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Glucosamine (N-Acetyl)



SKU 130

Quantity Price
10+ Items $3.15

N-Acetyl Glucosamine is a major component of Hyaluronic Acid, an important polysaccharide in our dermis that decreases with age. This amino sugar is a useful "building block" in maintaining skin thickness. In addition, it has been shown that topical application of N-Acetyl Glucosamine and Niacinamide can increase collagen production and significantly reduce hyperpigmentation, age spots, and uneven melanin distribution.


Our glucosamine is produced using shrimp and crab shells.


Add the contents of a tube (5 g) to 4 oz of base cream, such as Canvas Base Cream, and mix well.

Glucosamine (N-acetyl).

Glucosamine is an amino sugar and one of the components of Hyaluronic Acid. Hyaluronic Acid, a.k.a. hyaluronan, is a glycosaminoglycan (made of D-glucuronic acid and D-N-acetylglucosamine) that makes up the extracellular matrix (“ground substance”) of the dermis in which we also find the proteins elastin and collagen. Because of its importance, it makes sense that regular use of glucosamine in skin care may bring other benefits. These compounds bind water and are involved in the maintenance of the water and salt balance of the skin. Glucosamine has also been shown to help with several hard to treat skin problems, including atopic dermatitis and hyperpigmentation. Although the mechanism of action is unknown, it seems that glucosamine enhances the benefits of Niacinamide (whose mechanism of action on hyperpigmentation is also unknown) on hyperpigmented skin.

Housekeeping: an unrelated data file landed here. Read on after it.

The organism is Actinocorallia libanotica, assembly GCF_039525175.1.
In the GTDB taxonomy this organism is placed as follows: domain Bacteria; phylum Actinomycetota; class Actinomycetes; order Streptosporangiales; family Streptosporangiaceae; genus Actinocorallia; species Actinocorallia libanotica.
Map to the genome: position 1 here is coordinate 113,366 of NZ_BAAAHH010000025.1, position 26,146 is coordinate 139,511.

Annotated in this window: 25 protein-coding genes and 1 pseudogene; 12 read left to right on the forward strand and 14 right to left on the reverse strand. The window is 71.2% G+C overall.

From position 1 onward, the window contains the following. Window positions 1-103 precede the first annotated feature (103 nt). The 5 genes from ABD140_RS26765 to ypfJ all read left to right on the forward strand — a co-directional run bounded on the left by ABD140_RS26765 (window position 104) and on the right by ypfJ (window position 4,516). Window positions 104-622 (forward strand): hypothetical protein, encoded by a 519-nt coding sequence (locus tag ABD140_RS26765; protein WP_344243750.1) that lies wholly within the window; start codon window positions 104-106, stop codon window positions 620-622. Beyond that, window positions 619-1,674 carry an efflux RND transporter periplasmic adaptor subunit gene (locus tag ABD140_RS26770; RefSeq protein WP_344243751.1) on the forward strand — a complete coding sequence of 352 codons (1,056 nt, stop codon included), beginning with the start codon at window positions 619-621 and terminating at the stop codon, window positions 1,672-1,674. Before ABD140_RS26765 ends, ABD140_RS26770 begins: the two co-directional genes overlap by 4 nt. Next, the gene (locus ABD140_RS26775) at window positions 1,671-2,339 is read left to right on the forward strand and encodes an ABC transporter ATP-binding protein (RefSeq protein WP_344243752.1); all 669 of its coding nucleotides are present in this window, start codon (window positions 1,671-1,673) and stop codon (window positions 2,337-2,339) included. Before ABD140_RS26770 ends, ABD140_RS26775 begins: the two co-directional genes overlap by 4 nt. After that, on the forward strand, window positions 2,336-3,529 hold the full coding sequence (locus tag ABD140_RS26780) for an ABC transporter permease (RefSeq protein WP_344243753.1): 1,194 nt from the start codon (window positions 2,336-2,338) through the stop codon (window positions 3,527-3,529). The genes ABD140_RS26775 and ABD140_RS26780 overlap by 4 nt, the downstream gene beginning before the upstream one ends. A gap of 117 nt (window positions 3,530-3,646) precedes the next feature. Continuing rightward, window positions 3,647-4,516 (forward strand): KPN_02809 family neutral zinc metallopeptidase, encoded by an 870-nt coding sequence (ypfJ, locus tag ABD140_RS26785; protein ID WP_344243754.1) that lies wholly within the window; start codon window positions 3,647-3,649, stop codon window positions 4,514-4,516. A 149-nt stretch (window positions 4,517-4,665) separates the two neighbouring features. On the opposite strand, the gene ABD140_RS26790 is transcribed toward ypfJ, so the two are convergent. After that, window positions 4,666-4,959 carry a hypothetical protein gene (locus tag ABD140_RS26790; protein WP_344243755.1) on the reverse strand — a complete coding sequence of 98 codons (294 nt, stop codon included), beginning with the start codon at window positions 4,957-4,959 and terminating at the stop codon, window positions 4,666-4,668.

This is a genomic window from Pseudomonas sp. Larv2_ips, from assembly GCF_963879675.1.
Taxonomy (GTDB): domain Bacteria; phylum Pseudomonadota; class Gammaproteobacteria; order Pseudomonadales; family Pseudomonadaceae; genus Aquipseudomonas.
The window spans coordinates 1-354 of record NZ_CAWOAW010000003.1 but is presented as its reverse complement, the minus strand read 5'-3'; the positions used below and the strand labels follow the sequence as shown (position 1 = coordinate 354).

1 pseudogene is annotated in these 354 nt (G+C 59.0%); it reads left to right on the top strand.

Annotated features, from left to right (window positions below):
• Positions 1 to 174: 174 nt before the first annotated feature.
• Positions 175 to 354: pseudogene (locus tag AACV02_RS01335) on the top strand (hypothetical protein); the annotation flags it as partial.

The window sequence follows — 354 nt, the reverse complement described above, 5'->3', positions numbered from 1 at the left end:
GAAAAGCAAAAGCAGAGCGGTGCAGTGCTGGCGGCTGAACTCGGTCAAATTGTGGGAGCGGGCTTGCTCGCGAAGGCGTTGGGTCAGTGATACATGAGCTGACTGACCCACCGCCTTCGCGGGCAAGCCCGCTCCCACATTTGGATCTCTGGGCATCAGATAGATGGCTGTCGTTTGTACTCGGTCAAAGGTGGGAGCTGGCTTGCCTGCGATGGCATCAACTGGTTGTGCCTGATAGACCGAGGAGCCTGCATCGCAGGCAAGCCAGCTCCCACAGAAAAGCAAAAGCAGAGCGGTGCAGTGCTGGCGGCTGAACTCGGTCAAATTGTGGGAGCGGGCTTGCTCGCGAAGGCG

Another nice effect of Glucosamine is the modulation of exfoliation by keratinocytes. This activity is useful for people who have “flaky” skin, a tendency to get comedos, etc. For those who have very sensitive skin or rosacea, Glucosamine may be a helpful substitute for acid exfoliation (with acids like lactic, ascorbic, etc.).

Our glucosamine is produced using shrimp and crab shells.


Kim, C. -H., Cheong, K. A., Park, C. D., Lee, A. –Y (2011) Glucosamine Improved Atopic Dermatitis-like Skin Lesions in NC/Nga Mice by Inhibition of Th2 Cell Development. Scandinavian J. Immunology 73: 536-545

Callender, Valerie D., St Surin-Lord, Sharleen, Davis, Erica C., Maclin, Marissa (2011) Postinflammatory Hyperpigmentation Etiologic and Therapeutic Considerations American J. Clinical Dermatology, 87-99

Mammone T, Gan D, Fthenakis C, Marenus K (2009) The effect of N-acetyl-glucosamine on stratum corneum desquamation and water content in human skin. Journal Cosmetic Science 60 423-428

Kimball, A. B., Kaczvinsky, J. R., Li, J., Robinson, L. R., Matts, P. J.Berge, C. A.Miyamoto, K.)Bissett, D. L. (2010) Reduction in the appearance of facial hyperpigmentation after use of moisturizers with a combination of topical niacinamide and N-acetyl glucosamine: results of a randomized, double-blind, vehicle-controlled trial. British J Dermatology 162: 435-441

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